Photo of Rachel Sohl

Rachel Nowlin-Sohl

  • Hosted by Northwest Immigrant Rights Project
  • Sponsored by Microsoft Corporation, Morgan, Lewis & Bockius LLP
  • Service location Seattle, Washington
  • Law school Stanford Law School
  • Issue area Immigrant Populations
  • Fellowship class year 2021
  • Program Design-Your-Own Fellowship

The Project

Rachel (she/her/hers) is expanding immigration services for older teens in an underserved region of Washington State through direct representation, community outreach, education, and pro bono partnerships.

Securing permanent legal status allows immigrant youth to launch into adulthood with the stability they need to achieve their goals. Many of these young people are eligible for Special Immigrant Juvenile Status (SIJS), but applicants must navigate both state family courts and federal immigration proceedings to qualify—all before they turn twenty-one. Rachel’s project provides representation to youth in Snohomish, Skagit, and Whatcom Counties as they navigate these systems to pursue SIJS and any other immigration relief they are entitled to.

Rachel taught in middle and elementary schools for eight years before deciding to attend law school and fight for immigrant justice and human rights. Her fiery students inspired her to work for the world that should be, and not settle for the one that is.

Fellowship Highlights to Date

In the first year of the Fellowship, Rachel has:

  • Worked with clients to submit seven asylum applications, seven SIJS applications, one U Visa application, one application for permanent residence, five applications for employment authorization, numerous FOIAs, and one response to a “Request for Evidence” from USCIS
  • Obtained a green card for a client who entered the US in 2021 with no lawful status
  • Represented six clients before state courts and/or or immigration court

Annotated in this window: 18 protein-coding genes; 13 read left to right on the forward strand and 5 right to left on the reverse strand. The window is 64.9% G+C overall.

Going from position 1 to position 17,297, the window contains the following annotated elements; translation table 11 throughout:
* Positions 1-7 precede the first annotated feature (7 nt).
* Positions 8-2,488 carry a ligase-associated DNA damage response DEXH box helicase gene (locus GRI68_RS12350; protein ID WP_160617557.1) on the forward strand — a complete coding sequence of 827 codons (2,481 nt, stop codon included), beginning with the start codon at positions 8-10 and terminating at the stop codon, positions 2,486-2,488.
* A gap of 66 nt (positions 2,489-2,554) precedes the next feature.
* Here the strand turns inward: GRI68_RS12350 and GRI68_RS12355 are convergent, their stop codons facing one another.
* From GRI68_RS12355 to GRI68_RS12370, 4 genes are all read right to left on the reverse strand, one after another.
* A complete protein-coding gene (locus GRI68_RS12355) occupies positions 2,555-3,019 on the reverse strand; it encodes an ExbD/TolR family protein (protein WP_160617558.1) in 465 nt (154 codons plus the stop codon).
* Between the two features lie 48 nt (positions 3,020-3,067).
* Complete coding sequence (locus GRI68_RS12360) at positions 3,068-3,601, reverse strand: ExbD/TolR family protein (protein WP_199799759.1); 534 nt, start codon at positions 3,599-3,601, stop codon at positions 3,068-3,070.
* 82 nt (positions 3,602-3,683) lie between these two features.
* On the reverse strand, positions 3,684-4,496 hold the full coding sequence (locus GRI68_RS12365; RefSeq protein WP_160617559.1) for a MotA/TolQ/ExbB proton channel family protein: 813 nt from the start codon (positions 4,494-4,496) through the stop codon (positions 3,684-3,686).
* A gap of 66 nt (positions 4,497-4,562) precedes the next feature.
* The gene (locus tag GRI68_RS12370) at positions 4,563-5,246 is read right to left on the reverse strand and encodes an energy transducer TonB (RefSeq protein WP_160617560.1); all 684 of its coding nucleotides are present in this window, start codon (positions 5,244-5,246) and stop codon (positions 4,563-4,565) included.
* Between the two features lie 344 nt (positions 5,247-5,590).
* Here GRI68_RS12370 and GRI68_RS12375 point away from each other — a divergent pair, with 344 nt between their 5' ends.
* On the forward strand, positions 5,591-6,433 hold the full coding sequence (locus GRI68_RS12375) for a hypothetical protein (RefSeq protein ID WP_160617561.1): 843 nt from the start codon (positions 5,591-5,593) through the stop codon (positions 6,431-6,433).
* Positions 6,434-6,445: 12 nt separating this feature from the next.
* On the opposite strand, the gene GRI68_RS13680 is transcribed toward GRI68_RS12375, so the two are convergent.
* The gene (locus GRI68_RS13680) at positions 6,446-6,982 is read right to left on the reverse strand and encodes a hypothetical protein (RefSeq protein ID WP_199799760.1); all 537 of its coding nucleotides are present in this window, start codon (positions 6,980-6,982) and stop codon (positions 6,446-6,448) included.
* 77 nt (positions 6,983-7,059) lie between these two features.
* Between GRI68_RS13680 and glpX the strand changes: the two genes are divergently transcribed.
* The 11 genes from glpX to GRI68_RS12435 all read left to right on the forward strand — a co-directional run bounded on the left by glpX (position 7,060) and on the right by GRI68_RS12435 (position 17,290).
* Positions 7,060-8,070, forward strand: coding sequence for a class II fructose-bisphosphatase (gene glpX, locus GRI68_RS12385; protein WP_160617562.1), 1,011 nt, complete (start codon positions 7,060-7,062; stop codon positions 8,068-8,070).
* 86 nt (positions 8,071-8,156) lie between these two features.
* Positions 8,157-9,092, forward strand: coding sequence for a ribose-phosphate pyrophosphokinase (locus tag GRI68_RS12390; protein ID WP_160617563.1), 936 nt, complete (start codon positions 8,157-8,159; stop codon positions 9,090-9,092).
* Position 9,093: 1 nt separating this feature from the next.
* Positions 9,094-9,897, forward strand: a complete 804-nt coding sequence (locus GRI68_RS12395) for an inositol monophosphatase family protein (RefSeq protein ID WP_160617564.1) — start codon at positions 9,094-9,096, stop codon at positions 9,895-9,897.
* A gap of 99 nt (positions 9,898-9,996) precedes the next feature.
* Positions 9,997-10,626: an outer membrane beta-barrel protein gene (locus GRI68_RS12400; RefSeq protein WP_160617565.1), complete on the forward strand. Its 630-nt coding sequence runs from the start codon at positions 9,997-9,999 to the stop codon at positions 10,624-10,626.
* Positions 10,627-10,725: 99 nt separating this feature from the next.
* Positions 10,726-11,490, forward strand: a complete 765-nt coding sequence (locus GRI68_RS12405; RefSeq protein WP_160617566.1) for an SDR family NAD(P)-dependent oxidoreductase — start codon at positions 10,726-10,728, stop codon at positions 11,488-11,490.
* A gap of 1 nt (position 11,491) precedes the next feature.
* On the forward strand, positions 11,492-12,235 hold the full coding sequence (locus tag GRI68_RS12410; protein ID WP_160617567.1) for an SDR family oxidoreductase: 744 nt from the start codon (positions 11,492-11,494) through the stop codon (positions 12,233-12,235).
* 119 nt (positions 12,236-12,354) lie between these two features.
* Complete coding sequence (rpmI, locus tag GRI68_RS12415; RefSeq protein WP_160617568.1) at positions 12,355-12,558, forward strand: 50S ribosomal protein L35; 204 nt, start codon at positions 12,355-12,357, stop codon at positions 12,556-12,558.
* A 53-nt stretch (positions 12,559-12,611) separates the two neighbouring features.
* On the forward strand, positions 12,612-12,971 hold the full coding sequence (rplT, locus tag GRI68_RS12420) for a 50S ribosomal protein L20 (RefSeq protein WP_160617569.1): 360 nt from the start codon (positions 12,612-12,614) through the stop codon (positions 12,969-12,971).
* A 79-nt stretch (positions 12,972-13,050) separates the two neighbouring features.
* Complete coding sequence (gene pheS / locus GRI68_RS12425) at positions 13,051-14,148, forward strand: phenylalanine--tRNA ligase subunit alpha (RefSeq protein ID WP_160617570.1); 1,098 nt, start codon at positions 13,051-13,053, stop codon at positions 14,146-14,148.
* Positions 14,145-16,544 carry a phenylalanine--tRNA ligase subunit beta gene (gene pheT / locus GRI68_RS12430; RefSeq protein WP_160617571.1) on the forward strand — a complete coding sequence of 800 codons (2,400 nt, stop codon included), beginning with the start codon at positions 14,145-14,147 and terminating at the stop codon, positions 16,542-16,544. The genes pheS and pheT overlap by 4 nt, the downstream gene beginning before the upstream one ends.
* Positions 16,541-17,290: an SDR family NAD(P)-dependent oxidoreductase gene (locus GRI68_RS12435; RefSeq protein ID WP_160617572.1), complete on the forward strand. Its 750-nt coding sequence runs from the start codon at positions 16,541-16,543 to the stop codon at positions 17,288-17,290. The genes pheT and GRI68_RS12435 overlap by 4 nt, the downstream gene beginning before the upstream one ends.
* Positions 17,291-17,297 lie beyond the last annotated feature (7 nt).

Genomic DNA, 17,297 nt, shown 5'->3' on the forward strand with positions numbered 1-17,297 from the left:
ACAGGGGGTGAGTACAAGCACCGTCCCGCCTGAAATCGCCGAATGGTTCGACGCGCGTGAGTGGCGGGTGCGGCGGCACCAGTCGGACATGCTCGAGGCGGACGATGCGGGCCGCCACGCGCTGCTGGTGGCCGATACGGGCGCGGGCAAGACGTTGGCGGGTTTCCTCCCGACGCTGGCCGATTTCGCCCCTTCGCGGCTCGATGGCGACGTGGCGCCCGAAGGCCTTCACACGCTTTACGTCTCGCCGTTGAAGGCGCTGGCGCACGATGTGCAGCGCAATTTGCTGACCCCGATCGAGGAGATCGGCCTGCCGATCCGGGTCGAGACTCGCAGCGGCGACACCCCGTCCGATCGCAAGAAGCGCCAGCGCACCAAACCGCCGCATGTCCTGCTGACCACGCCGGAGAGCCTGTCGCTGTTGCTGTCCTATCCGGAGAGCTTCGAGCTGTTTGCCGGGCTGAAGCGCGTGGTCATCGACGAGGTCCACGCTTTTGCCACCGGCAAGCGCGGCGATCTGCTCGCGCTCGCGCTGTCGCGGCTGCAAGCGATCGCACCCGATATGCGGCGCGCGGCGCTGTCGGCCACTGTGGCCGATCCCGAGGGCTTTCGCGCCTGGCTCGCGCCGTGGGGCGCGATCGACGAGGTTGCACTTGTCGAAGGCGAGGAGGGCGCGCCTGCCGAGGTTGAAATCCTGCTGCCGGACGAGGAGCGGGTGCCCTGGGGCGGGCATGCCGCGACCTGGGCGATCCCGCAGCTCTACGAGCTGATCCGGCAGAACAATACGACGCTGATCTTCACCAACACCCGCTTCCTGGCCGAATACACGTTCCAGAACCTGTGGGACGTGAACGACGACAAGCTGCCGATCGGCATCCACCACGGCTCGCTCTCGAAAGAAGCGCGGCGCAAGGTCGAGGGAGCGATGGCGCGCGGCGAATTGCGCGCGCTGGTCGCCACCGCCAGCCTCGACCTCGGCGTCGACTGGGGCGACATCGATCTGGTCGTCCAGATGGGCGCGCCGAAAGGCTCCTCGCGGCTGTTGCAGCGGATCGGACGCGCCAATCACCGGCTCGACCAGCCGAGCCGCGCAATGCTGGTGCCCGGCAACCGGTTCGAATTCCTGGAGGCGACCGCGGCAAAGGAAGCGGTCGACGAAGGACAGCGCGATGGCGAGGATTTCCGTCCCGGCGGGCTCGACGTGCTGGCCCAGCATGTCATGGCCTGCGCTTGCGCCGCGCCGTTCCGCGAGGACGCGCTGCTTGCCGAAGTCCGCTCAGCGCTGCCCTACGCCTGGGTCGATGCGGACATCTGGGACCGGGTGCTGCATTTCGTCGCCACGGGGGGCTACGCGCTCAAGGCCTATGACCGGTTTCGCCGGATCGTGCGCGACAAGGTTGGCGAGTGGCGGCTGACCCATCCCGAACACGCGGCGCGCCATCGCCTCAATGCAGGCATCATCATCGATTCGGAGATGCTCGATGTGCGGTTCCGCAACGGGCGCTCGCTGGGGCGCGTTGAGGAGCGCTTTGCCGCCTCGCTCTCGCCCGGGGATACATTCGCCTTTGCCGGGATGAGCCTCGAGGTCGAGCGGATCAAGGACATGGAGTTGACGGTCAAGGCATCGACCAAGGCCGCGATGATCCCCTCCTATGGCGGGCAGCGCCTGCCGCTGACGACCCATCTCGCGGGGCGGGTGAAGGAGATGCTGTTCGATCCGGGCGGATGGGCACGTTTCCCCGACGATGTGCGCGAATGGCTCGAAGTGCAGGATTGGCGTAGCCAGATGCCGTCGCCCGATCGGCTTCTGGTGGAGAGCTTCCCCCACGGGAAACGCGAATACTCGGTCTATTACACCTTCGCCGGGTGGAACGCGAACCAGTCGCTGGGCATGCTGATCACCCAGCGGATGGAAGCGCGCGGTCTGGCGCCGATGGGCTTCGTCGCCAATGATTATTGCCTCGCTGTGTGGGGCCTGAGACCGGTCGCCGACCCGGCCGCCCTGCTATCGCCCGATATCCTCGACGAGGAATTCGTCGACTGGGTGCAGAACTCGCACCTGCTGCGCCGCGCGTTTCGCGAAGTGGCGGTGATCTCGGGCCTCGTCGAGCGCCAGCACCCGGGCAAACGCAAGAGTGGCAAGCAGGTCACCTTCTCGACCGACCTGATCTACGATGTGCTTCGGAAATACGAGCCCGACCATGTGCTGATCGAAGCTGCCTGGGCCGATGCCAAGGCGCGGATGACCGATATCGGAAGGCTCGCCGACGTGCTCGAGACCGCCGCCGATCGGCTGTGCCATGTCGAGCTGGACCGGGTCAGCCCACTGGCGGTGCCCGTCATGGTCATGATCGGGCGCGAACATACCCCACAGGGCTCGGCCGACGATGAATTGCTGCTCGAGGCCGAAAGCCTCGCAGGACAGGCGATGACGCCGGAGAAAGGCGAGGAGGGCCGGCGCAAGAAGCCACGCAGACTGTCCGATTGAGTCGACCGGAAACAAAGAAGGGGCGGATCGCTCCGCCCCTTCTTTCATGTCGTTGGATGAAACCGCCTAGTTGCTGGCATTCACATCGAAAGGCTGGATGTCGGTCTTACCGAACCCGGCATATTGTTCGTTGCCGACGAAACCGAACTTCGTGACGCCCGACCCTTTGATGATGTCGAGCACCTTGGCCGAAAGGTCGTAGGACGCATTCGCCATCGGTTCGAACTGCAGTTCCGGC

• Recruited pro bono attorneys and mentored both private attorneys and coalition partners through obtaining SIJS predicate orders in state court suitable for filing with USCIS
  • Negotiated with opposing counsel to file numerous joint motions in Immigration Court: one to sever a child’s case from that of his abusive father, several to dismiss cases against children with viable immigration relief, and one to rescind removal overs issued against three young siblings and reopen their cases so they can pursue Special Immigrant Juvenile classification
  • As a member of the Unaccompanied Children Taskforce, drafted an updated chapter on Vulnerable Youth Guardianships for the next edition of the Washington SIJS Bench Book, a tool to educate state court judges on SIJS

Next Steps

In the next year, Rachel plans to:

  • Complete a compendium of the Northwest Immigrant Rights Project’s institutional knowledge regarding state court Judges and proceedings in Whatcom, Skagit, and Snohomish Counties from which a youth may obtain an SIJS-predicate order
  • Incorporate student interns and volunteers into her project as participant-mentees
  • Recruit and train five more pro bono attorneys for state court proceedings in the target counties

As a teacher, I worked with students and parents who came to the United States from all over the world. They were proud of their resilient families and passionate about immigrant justice. Now I am too.

Rachel Sohl /
2021 Equal Justice Works Fellow

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